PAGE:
Candle of the future? This hybrid scented candle changes colors as it burns
Update March 28, 2018: This candle is now available on Kickstarter.
Until now I’ve known about two types of candles: wax candles with wicks that you light with a match, and LED “candles” that you switch on with electricity. I never imagined that the two types of candles would combine into one within my lifetime.
But that’s exactly what the Sinfonia candle is. It’s got a scented (“rose” or “ocean”) paraffin wax body with a central wick, and a battery cell at the base that powers up when you light the wick. As the candle burns, the LED rotates through a rainbow of colors, visible through a crystal clear votive.
My Sinfonia candle came all the way from Hong Kong. It was assembled at Innohub Global Limited, one of those nondescript manufacturing companies that remind me most of the things I own were probably made at a factory in Asia. They specialize in electronics and plastics (the votive is made out of flame-retardant plastic), so this LED candle was a natural extension of their expertise. As far as I can tell, it is the only candle they offer.
It was hard to believe that this product works the way they say it does—until I lit my rose-scented Sinfonia and it immediately launched into a light show. I’m not entirely sure of the science behind this thing, but I’d guess the heat the wick conducts is enough to power the battery at the base of the votive.
Now for the elephant in the room: is this product dangerous? I remember from school that if you light a lithium battery on fire, it will release fumes that are toxic if inhaled. That’s probably why the Sinfonia candle comes with this warning: “Do not relight the candle once only 3cm of wax remains and the wick base becomes visible.” I would strongly suggest following this advice.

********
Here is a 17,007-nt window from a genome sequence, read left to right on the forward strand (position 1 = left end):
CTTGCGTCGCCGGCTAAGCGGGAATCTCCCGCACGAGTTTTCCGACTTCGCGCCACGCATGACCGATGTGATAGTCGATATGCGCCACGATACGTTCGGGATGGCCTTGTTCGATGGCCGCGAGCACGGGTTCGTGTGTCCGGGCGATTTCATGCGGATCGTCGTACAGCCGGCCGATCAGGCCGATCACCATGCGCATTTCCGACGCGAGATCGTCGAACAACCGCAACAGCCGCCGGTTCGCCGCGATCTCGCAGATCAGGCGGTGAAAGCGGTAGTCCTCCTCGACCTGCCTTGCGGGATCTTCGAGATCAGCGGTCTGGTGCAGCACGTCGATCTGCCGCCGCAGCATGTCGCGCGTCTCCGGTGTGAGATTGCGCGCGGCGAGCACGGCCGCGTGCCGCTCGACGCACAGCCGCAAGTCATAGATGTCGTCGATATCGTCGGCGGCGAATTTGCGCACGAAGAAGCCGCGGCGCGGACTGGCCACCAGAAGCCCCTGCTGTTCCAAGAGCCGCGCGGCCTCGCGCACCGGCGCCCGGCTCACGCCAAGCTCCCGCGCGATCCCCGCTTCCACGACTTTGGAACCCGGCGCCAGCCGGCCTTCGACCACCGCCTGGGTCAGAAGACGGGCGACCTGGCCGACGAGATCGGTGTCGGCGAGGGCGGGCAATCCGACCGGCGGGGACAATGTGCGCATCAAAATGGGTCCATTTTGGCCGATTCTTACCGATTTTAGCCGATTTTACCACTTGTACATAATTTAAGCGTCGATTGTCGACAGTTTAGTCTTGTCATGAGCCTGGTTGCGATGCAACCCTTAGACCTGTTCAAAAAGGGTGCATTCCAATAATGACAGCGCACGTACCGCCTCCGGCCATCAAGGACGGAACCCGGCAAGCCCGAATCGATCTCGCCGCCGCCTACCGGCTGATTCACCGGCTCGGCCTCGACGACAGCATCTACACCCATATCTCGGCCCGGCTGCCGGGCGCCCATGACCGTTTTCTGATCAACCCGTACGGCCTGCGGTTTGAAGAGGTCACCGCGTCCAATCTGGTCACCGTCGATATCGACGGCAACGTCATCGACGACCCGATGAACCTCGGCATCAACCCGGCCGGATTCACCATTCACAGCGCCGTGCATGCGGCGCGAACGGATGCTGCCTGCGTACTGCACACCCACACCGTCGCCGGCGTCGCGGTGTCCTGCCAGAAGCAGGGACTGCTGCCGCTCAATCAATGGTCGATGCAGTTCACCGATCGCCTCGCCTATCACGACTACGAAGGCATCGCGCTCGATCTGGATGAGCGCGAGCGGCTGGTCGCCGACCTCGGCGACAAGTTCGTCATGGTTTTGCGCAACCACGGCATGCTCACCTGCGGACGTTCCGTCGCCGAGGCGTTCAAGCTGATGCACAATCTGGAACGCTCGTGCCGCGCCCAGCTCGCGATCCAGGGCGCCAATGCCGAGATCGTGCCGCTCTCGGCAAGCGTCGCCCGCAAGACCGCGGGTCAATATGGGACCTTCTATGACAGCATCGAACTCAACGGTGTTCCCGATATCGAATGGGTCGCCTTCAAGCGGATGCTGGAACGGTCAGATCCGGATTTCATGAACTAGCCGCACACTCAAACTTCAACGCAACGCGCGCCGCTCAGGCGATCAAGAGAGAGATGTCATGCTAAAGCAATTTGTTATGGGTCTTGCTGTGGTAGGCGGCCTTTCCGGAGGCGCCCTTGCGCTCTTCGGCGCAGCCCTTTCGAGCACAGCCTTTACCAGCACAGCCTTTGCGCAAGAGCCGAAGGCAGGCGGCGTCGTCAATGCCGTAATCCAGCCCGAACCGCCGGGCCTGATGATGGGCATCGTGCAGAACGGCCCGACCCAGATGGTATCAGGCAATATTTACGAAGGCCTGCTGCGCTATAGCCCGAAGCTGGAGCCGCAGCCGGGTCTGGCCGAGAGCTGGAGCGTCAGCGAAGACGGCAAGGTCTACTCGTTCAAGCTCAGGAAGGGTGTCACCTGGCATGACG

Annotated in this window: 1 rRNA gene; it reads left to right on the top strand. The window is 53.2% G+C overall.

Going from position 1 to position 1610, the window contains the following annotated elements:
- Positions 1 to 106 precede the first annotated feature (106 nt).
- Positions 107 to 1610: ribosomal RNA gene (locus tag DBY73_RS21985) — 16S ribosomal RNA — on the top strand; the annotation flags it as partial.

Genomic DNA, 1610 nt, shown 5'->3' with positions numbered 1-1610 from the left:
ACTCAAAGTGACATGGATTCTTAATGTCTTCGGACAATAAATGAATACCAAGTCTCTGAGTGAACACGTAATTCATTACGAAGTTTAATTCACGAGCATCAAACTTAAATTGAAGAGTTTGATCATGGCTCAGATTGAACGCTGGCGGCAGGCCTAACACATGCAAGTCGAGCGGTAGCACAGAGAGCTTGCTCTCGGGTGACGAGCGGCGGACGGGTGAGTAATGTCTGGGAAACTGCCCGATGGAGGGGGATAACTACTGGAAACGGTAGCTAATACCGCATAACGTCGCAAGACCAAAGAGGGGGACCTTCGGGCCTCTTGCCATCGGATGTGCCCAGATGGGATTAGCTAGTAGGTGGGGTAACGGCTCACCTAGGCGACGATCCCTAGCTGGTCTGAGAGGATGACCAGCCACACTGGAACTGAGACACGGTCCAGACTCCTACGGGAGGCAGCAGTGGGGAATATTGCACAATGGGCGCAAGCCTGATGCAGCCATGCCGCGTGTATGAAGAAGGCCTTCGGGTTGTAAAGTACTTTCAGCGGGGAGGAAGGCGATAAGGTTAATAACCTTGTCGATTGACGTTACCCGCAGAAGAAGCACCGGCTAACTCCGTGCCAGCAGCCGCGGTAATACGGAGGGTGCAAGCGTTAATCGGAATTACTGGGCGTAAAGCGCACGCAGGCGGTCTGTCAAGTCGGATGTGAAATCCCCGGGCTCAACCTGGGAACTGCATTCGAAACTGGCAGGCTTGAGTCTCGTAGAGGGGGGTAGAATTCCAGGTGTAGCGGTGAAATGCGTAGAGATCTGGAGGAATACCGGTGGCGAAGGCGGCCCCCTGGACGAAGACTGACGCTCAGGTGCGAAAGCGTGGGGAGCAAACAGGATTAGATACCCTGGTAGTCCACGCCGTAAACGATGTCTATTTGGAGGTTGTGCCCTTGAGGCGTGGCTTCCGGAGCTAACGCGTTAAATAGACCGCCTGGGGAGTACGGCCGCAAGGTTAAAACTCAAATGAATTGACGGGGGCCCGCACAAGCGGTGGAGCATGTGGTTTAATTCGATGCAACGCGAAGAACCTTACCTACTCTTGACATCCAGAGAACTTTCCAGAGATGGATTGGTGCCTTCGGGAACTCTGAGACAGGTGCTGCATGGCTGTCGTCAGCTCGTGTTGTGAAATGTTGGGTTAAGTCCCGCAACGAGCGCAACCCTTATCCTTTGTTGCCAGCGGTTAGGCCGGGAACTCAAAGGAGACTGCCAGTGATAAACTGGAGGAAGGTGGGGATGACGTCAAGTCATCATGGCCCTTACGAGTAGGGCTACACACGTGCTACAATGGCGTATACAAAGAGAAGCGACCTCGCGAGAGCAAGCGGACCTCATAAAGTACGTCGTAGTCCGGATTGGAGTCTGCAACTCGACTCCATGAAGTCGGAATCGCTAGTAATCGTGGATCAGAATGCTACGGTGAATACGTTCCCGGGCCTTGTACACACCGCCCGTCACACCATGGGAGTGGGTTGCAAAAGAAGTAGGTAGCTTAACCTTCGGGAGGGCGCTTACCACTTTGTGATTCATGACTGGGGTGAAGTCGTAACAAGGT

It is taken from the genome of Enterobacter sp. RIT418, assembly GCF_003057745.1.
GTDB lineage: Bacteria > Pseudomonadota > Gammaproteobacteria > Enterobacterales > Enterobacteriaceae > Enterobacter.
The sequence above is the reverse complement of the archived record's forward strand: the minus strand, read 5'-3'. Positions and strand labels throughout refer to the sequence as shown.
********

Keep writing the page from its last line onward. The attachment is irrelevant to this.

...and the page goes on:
Once your Sinfonia candle does burn down that far, you can replace the interior with a new paraffin block scented in “rose” or “ocean.” According to Sinfonia, one refillable wax block should last for 30 hours of continuous burn time, which seems pretty standard for a paraffin block of this size. In my opinion, the scent of the wax is less noticeable than the color-changing gimmick. Let’s be honest: if you get this candle, you’re buying it more for the mood lighting than for the scent.
Sinfonia is a very new company—their press release says they launched in spring 2017, but they didn’t have much internet presence until late 2017—so when it comes to judging its quality or safety, you’ve got two sources: their site, and this post. So far, I’ve burnt it twice with no issue, though I would definitely never leave it (or any candle) unattended.
This candle is now available on Kickstarter.
Update March 25, 2018: Sinfonia got back to me about my safety concerns regarding the candle. They said, “The built-in lithium batteries are isolated from the paraffin wax by a heat-shrink, which is a shrinkable plastic tube used to insulate the batteries and the PCBA module. Once the paraffin wax is consumed, the heat-shrink tube acts as a protective barrier to stop the flame and heat to spread further down to the lithium batteries.”